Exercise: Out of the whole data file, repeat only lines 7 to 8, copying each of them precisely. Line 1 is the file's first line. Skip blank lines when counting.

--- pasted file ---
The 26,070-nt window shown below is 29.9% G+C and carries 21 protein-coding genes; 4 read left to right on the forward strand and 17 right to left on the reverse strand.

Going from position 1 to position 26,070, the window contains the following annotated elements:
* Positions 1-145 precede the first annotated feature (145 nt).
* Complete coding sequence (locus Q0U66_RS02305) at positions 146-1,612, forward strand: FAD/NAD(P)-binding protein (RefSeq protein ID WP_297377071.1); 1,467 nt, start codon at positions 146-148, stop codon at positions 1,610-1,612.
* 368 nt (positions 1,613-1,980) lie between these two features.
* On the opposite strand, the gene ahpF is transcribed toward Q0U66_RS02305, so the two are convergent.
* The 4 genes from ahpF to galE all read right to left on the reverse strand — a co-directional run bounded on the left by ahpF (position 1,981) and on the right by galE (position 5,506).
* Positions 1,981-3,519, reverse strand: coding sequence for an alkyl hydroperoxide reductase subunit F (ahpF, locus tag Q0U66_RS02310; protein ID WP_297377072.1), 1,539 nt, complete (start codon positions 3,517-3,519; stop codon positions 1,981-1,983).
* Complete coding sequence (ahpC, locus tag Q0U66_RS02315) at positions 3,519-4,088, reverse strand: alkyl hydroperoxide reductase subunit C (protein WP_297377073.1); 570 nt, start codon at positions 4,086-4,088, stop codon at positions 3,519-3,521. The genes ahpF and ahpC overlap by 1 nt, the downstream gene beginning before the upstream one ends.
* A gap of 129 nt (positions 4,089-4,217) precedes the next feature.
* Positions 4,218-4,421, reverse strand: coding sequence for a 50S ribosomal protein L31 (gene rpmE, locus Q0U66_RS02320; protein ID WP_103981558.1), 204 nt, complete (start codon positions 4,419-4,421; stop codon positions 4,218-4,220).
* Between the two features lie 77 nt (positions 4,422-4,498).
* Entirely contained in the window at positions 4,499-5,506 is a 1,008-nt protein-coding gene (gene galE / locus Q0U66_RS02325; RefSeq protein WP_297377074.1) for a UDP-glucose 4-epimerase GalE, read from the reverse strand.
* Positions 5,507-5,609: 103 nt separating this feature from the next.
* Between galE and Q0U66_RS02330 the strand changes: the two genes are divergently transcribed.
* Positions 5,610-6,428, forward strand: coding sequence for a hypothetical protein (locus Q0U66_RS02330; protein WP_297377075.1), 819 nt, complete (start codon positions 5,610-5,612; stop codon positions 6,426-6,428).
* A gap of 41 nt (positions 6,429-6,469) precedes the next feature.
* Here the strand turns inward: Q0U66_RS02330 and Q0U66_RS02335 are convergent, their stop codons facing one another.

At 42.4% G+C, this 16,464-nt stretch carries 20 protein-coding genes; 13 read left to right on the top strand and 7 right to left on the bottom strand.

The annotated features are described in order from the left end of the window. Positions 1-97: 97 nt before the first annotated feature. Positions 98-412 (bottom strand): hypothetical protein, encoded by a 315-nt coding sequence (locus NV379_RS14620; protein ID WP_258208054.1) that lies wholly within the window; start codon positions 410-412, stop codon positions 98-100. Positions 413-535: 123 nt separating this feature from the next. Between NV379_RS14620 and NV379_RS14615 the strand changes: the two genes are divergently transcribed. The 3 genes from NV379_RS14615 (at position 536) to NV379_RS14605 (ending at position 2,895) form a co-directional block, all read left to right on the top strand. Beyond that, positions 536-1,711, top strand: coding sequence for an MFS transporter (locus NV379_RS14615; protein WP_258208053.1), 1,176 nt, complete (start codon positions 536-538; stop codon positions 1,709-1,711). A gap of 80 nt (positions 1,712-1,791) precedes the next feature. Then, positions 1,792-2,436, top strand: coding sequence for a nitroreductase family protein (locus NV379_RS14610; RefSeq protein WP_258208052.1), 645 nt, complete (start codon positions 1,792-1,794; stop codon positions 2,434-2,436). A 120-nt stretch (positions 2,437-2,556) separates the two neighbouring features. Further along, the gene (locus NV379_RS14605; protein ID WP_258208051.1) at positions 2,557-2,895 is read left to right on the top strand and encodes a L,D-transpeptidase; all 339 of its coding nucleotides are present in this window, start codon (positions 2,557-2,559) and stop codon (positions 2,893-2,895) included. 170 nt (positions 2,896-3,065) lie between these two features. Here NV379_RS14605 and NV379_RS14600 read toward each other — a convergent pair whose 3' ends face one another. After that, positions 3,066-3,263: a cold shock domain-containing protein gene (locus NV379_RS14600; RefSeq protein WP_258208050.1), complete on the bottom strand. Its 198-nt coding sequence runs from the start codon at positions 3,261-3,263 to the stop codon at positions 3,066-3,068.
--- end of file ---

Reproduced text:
* The 4 genes from ahpF to galE all read right to left on the reverse strand — a co-directional run bounded on the left by ahpF (position 1,981) and on the right by galE (position 5,506).
* Positions 1,981-3,519, reverse strand: coding sequence for an alkyl hydroperoxide reductase subunit F (ahpF, locus tag Q0U66_RS02310; protein ID WP_297377072.1), 1,539 nt, complete (start codon positions 3,517-3,519; stop codon positions 1,981-1,983).